Sunday, July 24, 2011

Layoffs of another 100 in the works

On another post Anonymous wrote:

Requesting a thread for

I have a friend in technology who was told to start showing other people how to do his job. He thought he had survived the big layoff last month.


Questioner said...

Note the kind of specialists being laid off- behavioral intervention and parent engagement- people who work directly with students and families to help students arrive at school ready and able to learn.
The money wasted on CEP could have funded this staff for a long time.

PPG reporting on layoffs tends to present what is happening in PPS as largely part of a statewide phenomenon resulting from cuts to state government funding on education. No real investigation into the extent to which statewide cuts are really to blame, and no discussion as to why student enrollment is declining.

Anonymous said...

Between the Governor's preliminary proposal and the House Republican additional funds were allocated for Pittsburgh, including about 40% of the accountability block grant and even more in the basic education subsidy.

For well overs year PPS' budget forecasts assumed no growth in State money and the loss of Stimulus funds.

The conditions driving this year's layoffs and the rounds to come are 1) PSERS employer contributions AND the additional local costs associated with 1) TIF grant, 2) Gates grant, and 3) other grants that ended but left huge annual legacy costs, like PELA.

PPS receives way more than it's fair share of State money. The blood is not on Corbett's hands; this fiasco is owned by Roosevelt/Lane/Fischetti/Weiss.

Anonymous said...

Rather interesting as all Central Office personnel who were NOT laid off last month were explicitly told by Linda Lane herself that there would be no more lay offs of Central Office personnel....

Anonymous said...

The Governor's budget proposal was released almost five months ago; it eliminated 100% of Accountability Block Grant funds used by the district to pay non-Head Start Pre-K costs,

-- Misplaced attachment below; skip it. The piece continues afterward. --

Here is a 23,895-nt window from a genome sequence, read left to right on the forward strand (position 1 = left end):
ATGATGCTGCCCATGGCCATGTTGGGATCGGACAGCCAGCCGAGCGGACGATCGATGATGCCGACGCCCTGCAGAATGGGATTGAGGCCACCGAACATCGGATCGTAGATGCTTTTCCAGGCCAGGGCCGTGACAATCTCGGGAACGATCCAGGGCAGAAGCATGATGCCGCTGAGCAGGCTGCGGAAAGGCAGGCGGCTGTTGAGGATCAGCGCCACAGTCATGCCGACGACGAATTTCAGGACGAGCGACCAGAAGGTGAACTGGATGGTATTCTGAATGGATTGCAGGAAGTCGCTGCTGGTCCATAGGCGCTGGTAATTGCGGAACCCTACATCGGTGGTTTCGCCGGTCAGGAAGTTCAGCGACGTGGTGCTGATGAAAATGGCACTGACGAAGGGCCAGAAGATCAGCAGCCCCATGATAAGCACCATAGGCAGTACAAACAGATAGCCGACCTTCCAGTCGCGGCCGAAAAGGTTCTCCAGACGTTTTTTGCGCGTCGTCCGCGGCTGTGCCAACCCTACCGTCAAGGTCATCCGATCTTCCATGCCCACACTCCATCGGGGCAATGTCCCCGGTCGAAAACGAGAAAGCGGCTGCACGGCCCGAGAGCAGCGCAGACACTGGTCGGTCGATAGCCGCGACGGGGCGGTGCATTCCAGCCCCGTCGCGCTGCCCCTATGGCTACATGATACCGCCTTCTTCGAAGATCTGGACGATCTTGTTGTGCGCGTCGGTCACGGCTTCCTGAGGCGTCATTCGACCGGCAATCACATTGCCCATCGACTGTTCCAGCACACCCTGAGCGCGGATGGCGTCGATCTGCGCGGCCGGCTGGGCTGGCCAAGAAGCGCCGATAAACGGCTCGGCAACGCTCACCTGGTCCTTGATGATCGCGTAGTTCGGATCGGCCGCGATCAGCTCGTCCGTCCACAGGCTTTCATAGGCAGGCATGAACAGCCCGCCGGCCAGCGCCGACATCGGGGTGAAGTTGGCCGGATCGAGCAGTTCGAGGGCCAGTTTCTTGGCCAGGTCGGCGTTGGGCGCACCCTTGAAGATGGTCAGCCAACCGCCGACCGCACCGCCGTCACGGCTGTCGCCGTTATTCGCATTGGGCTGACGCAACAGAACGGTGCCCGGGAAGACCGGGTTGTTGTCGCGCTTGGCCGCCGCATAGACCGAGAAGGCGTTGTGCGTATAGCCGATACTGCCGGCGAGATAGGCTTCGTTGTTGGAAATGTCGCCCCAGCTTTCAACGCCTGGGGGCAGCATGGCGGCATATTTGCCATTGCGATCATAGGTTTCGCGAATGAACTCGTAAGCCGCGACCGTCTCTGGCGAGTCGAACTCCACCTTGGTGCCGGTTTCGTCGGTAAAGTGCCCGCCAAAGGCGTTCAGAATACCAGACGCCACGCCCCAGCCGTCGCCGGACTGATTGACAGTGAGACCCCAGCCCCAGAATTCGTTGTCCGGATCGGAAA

The House Republican version was released nearly four months ago and gratefully it restored about 40% of ABG.

A month ago the budget is adopted with ABG at roughly 40%.

All three dates really beg the question: why is PPS just now figuring out that it would need to cut non-Head Start programming?


How can you be the last district in the state to figure out that less ABG meant less staff somewhere?

Shame, shame, shame. With a well paid lobbyist (Buchanan Ingersoll) and an exceptionally paid financial analyst ($50,000/month for ONE resource from a company Two Bell LLC that runs out of the owner's Squirrel Hill house AND never before existed), it's bit unreasonable to expect this to have been figured out by the end of June.

Anonymous said...

Not to be funny...but...there are parents who at this point have no idea that some things previously available won't be next year. They will wait until just before school starts to begin looking for a spot for their little kid because they think, "just take them up there and drop them off and say you'll be back at 3 o'clock." At this point if the district goes ahead and really enforces the "small" changes they claim will be made, wait for the outrage to come. One thing mentioned at the A+ meeting was changes to transportation. I don't remember all the details of what is being considered but one was fewer stops.

Anonymous said...

Anon 9:20

I wonder if this is an instance where the Pittsburgh Educator, the PPS printed PR paper, couldn't provide valuable and insightful information for parents facing the changes.

I certainly would love to see a cover story on "Taking Care of Number One: A behind the scenes look at the March 7, 2011 raises for executives."

That story could include soundbites from the leadership of each union on why the raises where inspirational to the rank and file as 200 employees were laid off/furloughed.

A few parent quotes about how unfair it would have been for each of the highly compensated Chiefs to dig in a little harder at the office given the times.

Maybe even a word of encouragement from the US Secretary of Education, PA Secretary of Education or even Governor Corbett that Executive raises are exactly the kind of Pre-K12 investment they think will move the needle of student achievement.